by: Michael Shields
Ultimately fed up with the incompetence of the NCAA, an argument is made to finally pay collegiate athletes….
Change, it seems, rarely happens on its own. Normally it requires a catalyst of sorts. Something that riles the masses into a collective state of appall. It takes outrage. It takes emotions bubbling over to a point where you just can’t take it any longer – and it is at that point where there is action. The straws pile upon the camel’s back, and then finally the camel falls to the ground reeling in pain.
I thought this could be the case when word spread that the NCAA (National Collegiate Athletic Association), who increasingly are becoming a villain in the eyes of the public due to its propensity for taking advantage of student athletes, had ruled to bar a Middle Tennessee freshman, who finished serving five years of active service in the Marines, from playing football this season because he played in a recreational league in the military1. I imagined that this could potentially be the rallying call for necessary and overdue reform at the NCAA. Their rules are outdated. Their decisions tend to favor profit rather than looking out for the students they claim to represent. And, I figured that enough would finally be enough2.
Reflecting deeply on the subject, I have become unnerved by the fact that the athletics I prefer to watch most often is college sports, a place where the 18 to 21 year olds who compete are not compensated justly for their efforts. This is where I lay my dollar, and plenty of it, and this is increasingly becoming frustrating. Something is wrong. There is an ever-increasing disconnect between the “payment” a student receives for their on-field prowess and the money raked in by the school that athlete performs for. I truly used to believe that room, board, tuition, and books were enough. That providing your way through a university was certainly a fair trade. Things have changed.
For years on end the NCAA has restricted compensating an extensive labor force that generates billions of dollars. Under the guise of labeling these athletes as simply “amateurs,” the reality of the situation is becoming clearer by the day. The numbers are staggering. Television broadcast revenues of college sports have soared to nearly $2 billion a year. A deal between the NCAA and CBS/Turner Sports for March Madness rights between 2011 and 2024 weighed in at a whopping 10.8 BILLION! (This is for three weeks of television per year!). On top of that, there’s a new four-year deal with ESPN that pays the BCS (NCAA Football) $500 million. The athletes who perform in these events, that we gather together in droves to watch, don’t receive a dime. Again, room, board, tuition, and books hardly seem like fair compensation.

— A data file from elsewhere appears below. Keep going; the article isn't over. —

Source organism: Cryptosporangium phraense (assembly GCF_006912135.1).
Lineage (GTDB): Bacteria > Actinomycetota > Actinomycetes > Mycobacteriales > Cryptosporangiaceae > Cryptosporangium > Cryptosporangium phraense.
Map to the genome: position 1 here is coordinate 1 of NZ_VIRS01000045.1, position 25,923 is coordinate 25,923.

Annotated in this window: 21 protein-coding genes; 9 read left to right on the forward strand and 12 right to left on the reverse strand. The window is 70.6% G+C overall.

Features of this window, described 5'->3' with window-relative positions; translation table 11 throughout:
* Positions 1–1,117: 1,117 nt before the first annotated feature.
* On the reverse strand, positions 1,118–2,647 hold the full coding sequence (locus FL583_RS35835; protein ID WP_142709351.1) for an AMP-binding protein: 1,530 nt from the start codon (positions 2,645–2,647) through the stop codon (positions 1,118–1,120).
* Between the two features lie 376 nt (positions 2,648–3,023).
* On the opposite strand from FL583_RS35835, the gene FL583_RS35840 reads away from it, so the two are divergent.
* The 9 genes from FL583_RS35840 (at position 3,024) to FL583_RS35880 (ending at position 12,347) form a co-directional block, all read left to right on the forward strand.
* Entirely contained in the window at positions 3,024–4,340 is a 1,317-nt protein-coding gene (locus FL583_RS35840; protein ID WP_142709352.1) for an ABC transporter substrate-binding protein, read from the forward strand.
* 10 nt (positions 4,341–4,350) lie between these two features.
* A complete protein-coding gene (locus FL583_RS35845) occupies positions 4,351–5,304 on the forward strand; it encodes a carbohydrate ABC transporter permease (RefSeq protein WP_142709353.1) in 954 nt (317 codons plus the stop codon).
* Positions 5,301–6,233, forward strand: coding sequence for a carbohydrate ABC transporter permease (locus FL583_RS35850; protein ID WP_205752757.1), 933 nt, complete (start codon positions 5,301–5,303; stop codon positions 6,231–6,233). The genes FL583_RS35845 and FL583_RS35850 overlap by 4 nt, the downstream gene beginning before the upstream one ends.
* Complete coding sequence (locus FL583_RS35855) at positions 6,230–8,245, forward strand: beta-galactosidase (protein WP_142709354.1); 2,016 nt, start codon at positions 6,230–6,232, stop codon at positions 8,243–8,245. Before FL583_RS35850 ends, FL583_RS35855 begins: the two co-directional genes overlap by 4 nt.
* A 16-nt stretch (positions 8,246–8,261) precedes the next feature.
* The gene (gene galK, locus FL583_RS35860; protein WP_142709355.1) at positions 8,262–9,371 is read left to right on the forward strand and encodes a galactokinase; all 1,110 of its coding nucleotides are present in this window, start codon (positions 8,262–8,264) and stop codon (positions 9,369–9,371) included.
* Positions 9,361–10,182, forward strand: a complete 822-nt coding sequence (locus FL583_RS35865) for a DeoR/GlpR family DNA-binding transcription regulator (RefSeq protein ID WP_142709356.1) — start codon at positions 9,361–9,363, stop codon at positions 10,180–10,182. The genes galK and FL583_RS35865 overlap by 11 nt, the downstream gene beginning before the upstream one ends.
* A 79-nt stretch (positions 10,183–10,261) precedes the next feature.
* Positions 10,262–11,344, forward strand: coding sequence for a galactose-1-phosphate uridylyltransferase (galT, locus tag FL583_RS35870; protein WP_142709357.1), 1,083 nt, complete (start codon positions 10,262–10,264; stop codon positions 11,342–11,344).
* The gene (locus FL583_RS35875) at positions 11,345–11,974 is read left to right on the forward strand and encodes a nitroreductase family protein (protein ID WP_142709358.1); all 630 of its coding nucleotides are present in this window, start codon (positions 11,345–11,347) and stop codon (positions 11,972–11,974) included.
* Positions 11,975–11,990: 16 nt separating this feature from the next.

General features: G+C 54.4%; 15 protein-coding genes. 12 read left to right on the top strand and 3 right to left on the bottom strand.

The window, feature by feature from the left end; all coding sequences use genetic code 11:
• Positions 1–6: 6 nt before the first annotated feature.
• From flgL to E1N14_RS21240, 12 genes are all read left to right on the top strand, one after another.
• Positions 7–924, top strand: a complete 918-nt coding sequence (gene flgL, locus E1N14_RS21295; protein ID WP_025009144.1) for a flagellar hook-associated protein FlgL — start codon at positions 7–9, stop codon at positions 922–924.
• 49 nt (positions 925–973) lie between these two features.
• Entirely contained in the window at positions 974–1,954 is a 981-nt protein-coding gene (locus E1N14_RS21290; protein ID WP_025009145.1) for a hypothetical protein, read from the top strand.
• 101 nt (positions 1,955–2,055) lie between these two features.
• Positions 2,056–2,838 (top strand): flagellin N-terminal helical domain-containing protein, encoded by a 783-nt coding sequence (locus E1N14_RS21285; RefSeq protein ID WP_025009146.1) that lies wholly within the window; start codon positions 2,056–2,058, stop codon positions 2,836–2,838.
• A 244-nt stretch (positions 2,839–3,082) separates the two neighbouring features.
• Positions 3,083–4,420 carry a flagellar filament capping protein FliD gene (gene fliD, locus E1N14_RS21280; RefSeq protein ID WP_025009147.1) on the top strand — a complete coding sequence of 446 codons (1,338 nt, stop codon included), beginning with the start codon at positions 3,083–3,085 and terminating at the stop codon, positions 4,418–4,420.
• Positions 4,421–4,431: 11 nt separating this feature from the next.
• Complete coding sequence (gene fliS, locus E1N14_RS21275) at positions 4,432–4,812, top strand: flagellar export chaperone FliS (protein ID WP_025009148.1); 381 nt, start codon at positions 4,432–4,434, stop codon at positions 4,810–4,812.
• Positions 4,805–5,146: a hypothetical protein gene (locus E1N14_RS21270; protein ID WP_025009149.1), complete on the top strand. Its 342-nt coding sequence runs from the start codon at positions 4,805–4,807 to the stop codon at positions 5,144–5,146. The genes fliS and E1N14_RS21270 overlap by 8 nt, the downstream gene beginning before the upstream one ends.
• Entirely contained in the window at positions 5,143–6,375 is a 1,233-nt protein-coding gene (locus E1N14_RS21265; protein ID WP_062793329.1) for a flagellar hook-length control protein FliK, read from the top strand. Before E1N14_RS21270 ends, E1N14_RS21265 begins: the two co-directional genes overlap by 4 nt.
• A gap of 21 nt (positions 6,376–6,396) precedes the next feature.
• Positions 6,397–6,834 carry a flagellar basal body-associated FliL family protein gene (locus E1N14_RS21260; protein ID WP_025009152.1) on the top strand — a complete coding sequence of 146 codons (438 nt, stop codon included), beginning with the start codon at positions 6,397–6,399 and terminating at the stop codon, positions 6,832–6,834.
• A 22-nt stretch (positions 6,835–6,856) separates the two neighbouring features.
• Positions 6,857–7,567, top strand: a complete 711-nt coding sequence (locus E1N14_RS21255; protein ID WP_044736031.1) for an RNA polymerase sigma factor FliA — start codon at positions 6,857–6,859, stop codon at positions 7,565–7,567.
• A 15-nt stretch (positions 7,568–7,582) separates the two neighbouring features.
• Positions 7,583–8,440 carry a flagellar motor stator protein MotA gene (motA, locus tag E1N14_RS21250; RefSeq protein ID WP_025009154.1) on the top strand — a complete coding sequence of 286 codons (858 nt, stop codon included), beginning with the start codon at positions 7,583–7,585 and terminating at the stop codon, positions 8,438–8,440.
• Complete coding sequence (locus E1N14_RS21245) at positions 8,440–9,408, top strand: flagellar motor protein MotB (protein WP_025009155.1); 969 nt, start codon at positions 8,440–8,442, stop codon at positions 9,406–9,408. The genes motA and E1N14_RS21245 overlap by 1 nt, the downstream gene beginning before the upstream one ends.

The hypocrisy that permeates big-money college sports is jaw dropping. College football and men’s basketball have become such huge commercial enterprises that together they generate more than $6 billion in annual revenue, which is more than the NBA (National Basketball Association).
The NCAA defended its practice of profiting from players, arguing that revenues from hugely popular events, such as college football, are rerouted back into the system to help fund less visible sports. Fair enough. The diving team at Wake Forest University, for example, isn’t raking in the dough. But, the revenue generated is so ample that these sports can be carried, so to speak, with funds left over to compensate the athletes who bring in the money for their efforts, with excess income taboot3.
The NCAA also argues for this arrangement in the name of competitive balance. If players are paid, the richest schools will end up with all of the top talent (The Yankee effect!). And when that happens, the outcomes of games will be more certain and far less interesting. But isn’t this the case anyways? Recent studies show4 that in college football, from 1950 to 2005, just 10 schools held 45% of the top-eight slots in the final Associated Press rankings. And in college basketball, the best players are constantly clamoring to secure spots at Kentucky, Kansas, UConn, Duke, North Carolina, and the like.